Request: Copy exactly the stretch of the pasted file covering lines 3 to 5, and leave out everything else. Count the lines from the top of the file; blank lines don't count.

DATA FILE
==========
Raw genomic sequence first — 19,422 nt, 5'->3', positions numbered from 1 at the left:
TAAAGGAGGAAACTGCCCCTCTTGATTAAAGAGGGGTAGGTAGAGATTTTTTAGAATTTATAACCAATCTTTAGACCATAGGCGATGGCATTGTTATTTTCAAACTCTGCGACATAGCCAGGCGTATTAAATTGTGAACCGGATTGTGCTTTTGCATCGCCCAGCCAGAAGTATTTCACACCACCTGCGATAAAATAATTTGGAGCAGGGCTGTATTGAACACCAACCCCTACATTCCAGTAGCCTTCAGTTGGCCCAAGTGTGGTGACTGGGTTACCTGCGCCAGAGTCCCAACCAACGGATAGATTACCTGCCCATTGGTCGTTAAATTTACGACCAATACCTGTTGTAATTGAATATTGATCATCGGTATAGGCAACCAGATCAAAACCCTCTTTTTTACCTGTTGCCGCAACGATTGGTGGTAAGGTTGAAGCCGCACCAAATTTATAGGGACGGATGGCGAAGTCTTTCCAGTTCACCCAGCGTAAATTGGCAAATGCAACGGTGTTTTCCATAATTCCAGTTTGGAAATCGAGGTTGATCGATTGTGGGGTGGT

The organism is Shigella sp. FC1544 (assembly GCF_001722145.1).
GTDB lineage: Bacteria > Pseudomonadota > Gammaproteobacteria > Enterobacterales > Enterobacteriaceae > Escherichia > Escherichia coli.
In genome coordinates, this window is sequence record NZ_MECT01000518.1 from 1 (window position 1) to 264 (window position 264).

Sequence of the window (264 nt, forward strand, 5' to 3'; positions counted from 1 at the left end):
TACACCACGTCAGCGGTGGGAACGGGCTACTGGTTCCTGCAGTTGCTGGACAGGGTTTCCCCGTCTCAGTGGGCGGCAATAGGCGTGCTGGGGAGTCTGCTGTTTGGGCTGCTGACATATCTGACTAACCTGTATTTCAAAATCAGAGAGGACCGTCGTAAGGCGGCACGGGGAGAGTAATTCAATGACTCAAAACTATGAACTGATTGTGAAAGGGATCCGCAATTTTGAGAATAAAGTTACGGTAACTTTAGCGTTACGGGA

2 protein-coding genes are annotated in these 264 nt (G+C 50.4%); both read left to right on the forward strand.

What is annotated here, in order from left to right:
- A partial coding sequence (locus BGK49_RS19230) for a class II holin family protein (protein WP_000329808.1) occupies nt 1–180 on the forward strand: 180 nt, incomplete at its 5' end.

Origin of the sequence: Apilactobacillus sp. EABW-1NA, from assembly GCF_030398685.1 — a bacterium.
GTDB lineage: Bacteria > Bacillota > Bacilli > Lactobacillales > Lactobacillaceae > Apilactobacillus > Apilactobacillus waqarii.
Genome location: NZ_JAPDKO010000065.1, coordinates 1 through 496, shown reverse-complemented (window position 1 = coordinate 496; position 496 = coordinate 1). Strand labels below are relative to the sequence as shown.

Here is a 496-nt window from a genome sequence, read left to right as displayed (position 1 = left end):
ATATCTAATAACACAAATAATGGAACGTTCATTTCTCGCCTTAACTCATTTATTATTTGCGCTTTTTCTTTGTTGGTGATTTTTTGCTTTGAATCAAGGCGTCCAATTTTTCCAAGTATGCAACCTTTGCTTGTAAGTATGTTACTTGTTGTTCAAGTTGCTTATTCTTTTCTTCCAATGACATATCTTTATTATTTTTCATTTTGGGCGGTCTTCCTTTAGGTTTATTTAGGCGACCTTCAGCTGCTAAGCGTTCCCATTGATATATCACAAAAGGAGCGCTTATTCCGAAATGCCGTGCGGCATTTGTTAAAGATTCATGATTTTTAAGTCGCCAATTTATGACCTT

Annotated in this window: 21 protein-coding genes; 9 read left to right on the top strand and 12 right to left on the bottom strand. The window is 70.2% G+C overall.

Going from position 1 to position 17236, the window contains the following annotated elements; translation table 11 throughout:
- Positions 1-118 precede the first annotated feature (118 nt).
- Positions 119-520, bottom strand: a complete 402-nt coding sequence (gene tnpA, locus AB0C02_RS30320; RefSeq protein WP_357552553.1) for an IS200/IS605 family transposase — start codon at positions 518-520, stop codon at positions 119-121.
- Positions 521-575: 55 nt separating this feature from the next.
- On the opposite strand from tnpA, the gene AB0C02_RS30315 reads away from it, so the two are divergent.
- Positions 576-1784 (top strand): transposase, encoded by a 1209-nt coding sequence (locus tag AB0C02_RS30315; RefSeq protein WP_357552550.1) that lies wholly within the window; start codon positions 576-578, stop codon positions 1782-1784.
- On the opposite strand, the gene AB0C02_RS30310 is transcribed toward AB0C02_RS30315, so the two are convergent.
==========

The organism is Shigella sp. FC1544 (assembly GCF_001722145.1).
GTDB lineage: Bacteria > Pseudomonadota > Gammaproteobacteria > Enterobacterales > Enterobacteriaceae > Escherichia > Escherichia coli.
In genome coordinates, this window is sequence record NZ_MECT01000518.1 from 1 (window position 1) to 264 (window position 264).